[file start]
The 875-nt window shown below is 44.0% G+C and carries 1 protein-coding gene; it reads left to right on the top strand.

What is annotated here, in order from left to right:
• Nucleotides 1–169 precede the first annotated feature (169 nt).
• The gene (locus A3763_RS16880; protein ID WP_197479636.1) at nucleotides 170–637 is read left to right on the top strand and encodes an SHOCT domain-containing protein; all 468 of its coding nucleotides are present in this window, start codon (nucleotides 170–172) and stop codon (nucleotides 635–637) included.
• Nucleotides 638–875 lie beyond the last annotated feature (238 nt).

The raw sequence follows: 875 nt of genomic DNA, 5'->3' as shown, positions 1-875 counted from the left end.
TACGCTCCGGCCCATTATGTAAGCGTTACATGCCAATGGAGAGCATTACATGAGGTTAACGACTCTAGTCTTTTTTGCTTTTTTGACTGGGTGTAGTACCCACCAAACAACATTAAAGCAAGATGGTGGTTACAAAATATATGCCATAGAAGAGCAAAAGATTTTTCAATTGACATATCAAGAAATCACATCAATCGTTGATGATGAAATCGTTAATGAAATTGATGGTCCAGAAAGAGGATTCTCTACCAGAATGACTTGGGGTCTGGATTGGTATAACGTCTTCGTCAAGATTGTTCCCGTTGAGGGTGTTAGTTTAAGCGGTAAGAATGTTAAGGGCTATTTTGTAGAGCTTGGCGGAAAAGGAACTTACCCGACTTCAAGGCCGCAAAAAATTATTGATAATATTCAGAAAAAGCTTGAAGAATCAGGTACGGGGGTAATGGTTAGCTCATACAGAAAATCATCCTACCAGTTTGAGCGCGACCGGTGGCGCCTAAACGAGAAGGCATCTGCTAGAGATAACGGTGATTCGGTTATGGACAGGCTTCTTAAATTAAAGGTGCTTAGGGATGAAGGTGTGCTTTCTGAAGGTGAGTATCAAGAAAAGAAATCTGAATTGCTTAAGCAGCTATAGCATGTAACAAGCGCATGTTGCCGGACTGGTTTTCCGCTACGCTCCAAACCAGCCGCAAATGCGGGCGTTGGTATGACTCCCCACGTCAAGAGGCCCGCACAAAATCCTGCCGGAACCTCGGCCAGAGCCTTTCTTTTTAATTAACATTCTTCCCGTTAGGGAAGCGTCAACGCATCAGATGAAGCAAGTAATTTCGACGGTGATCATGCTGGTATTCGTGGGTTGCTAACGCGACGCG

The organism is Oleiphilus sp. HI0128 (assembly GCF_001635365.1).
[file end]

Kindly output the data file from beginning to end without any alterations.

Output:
The 875-nt window shown below is 44.0% G+C and carries 1 protein-coding gene; it reads left to right on the top strand.

What is annotated here, in order from left to right:
• Nucleotides 1–169 precede the first annotated feature (169 nt).
• The gene (locus A3763_RS16880; protein ID WP_197479636.1) at nucleotides 170–637 is read left to right on the top strand and encodes an SHOCT domain-containing protein; all 468 of its coding nucleotides are present in this window, start codon (nucleotides 170–172) and stop codon (nucleotides 635–637) included.
• Nucleotides 638–875 lie beyond the last annotated feature (238 nt).

The raw sequence follows: 875 nt of genomic DNA, 5'->3' as shown, positions 1-875 counted from the left end.
TACGCTCCGGCCCATTATGTAAGCGTTACATGCCAATGGAGAGCATTACATGAGGTTAACGACTCTAGTCTTTTTTGCTTTTTTGACTGGGTGTAGTACCCACCAAACAACATTAAAGCAAGATGGTGGTTACAAAATATATGCCATAGAAGAGCAAAAGATTTTTCAATTGACATATCAAGAAATCACATCAATCGTTGATGATGAAATCGTTAATGAAATTGATGGTCCAGAAAGAGGATTCTCTACCAGAATGACTTGGGGTCTGGATTGGTATAACGTCTTCGTCAAGATTGTTCCCGTTGAGGGTGTTAGTTTAAGCGGTAAGAATGTTAAGGGCTATTTTGTAGAGCTTGGCGGAAAAGGAACTTACCCGACTTCAAGGCCGCAAAAAATTATTGATAATATTCAGAAAAAGCTTGAAGAATCAGGTACGGGGGTAATGGTTAGCTCATACAGAAAATCATCCTACCAGTTTGAGCGCGACCGGTGGCGCCTAAACGAGAAGGCATCTGCTAGAGATAACGGTGATTCGGTTATGGACAGGCTTCTTAAATTAAAGGTGCTTAGGGATGAAGGTGTGCTTTCTGAAGGTGAGTATCAAGAAAAGAAATCTGAATTGCTTAAGCAGCTATAGCATGTAACAAGCGCATGTTGCCGGACTGGTTTTCCGCTACGCTCCAAACCAGCCGCAAATGCGGGCGTTGGTATGACTCCCCACGTCAAGAGGCCCGCACAAAATCCTGCCGGAACCTCGGCCAGAGCCTTTCTTTTTAATTAACATTCTTCCCGTTAGGGAAGCGTCAACGCATCAGATGAAGCAAGTAATTTCGACGGTGATCATGCTGGTATTCGTGGGTTGCTAACGCGACGCG

The organism is Oleiphilus sp. HI0128 (assembly GCF_001635365.1).